They say you should never watch sausage being made, but if you want to see something really disgusting, check out the way Tyson Inc., the world’s largest meat company, is treating the good people of Jefferson, Wis.

Two years ago, Tyson bought the beef-and-pork processing giant IBP, thus gaining control of about 60 meatpacking plants, including the one in Jefferson, a town of 7,300 folks. Instead of embracing its adopted town, Tyson – a highly-profitable, $23 billion a year corporation – promptly got ugly, demanding a four-year wage freeze, a two-dollar cut in the pay of new hires, and an increase in the amount employees must pay for health insurance. When workers balked, Tyson turned its back on them, refusing to negotiate. The workers went on strike, but Tyson promptly hired strikebreakers to replace them – and dumped people who’ve loyally given their entire working lives to this plant.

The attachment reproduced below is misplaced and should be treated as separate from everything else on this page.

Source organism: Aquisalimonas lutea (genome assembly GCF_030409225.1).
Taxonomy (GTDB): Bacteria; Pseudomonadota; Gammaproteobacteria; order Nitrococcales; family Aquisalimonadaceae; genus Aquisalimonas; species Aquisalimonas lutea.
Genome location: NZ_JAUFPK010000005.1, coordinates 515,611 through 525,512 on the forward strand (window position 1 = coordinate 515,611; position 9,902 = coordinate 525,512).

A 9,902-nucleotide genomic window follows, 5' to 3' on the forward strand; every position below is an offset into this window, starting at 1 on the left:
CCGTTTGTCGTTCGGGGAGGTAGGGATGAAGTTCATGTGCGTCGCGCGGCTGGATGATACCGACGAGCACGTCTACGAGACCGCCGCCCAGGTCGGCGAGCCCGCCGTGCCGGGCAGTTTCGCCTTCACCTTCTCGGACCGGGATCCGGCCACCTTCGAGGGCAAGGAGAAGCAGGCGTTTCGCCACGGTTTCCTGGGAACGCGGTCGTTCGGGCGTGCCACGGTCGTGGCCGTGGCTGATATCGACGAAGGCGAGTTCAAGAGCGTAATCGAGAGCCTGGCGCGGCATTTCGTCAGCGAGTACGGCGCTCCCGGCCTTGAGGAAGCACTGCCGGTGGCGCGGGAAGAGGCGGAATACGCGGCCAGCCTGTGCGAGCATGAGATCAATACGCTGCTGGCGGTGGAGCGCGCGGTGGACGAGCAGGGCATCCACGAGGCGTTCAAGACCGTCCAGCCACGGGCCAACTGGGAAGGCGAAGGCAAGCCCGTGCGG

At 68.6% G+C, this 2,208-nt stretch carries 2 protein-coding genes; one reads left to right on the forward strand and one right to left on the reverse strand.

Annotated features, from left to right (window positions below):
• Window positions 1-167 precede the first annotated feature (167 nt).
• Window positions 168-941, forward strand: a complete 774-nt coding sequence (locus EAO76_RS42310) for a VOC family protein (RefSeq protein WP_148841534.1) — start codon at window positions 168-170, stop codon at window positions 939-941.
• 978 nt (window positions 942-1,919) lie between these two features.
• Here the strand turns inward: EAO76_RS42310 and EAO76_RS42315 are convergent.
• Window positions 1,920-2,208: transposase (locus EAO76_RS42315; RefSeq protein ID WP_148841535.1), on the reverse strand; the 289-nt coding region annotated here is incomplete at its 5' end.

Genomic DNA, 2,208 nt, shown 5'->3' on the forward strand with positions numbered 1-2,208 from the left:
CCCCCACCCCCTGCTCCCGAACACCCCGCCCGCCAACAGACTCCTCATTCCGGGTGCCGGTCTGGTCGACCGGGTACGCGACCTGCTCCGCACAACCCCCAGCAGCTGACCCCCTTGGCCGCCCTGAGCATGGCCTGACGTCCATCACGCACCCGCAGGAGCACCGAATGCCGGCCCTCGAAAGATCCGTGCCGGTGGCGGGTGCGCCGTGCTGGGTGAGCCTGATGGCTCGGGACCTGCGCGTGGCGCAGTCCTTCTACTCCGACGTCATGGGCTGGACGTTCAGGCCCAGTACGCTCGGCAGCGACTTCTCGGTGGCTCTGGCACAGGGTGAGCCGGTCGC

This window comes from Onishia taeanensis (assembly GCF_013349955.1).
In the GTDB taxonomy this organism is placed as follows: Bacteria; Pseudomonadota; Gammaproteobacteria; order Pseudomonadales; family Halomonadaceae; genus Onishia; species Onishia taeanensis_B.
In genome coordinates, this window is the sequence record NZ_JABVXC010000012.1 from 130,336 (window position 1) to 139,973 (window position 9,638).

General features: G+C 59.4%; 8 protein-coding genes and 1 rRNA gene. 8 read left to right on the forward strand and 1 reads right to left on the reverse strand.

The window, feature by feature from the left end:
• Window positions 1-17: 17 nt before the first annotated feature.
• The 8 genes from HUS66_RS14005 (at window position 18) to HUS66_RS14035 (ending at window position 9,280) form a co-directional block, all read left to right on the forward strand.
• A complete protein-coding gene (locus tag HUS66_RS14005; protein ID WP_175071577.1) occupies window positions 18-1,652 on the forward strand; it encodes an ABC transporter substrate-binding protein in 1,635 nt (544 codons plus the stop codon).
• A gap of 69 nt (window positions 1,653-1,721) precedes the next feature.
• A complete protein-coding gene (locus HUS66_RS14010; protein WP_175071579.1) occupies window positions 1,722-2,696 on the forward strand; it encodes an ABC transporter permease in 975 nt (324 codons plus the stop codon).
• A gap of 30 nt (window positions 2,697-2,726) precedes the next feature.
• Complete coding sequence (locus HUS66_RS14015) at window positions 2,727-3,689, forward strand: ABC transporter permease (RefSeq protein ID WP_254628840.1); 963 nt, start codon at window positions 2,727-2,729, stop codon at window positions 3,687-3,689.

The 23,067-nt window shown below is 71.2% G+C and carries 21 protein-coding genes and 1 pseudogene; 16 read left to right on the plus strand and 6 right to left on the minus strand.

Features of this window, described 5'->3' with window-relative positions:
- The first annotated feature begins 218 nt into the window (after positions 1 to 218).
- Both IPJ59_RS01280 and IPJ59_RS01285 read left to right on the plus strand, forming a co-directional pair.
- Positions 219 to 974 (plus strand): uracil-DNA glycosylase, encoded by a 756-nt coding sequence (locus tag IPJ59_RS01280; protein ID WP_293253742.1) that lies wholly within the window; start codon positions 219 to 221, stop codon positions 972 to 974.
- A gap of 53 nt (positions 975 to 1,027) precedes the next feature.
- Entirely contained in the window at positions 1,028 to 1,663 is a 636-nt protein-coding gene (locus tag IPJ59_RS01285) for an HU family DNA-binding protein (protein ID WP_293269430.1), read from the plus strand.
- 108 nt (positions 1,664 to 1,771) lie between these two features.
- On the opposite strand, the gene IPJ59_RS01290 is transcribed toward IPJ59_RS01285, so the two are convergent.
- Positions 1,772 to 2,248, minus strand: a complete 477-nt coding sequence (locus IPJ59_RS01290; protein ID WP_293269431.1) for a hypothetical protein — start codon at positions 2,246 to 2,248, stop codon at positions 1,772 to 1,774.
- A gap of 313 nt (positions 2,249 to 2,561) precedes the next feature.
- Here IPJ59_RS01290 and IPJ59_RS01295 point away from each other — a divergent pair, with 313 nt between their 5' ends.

This is the opening shot of a nationwide class war by Tyson to bust the middle-class wages of beef and pork workers down to the infamous poverty scale of poultry workers. Tyson says that it’s merely bringing the higher-paid workers “in line” with its other workers. In Jefferson, this will devastate the local economy, for knocking down 470 workers means they simply won’t have the spending power to sustain local businesses … and the town’s middle-class aspirations.

It’s not just the workers, but all of Jefferson that’s under attack by the raw greed of a few rich, aloof executives sitting in Tyson’s faraway corporate headquarters. So, the whole town has joined the strike – “Boycott Tyson” yard signs are everywhere, Jefferson’s two grocery stores won’t sell Tyson products, the Towne Inn Cafe has banned Tyson pepperoni from its pizzas, and others have joined the fight. As one proud local puts it: “I don’t know if this small town can make a difference, but we’re doing as much as we can.”

To lend your support visit: www.tysonfamiliesstandup.org.

Jim Hightower, former Texas Agriculture Commissioner, is a radio commentator, author and social activist.
His website is www.jimhightower.com.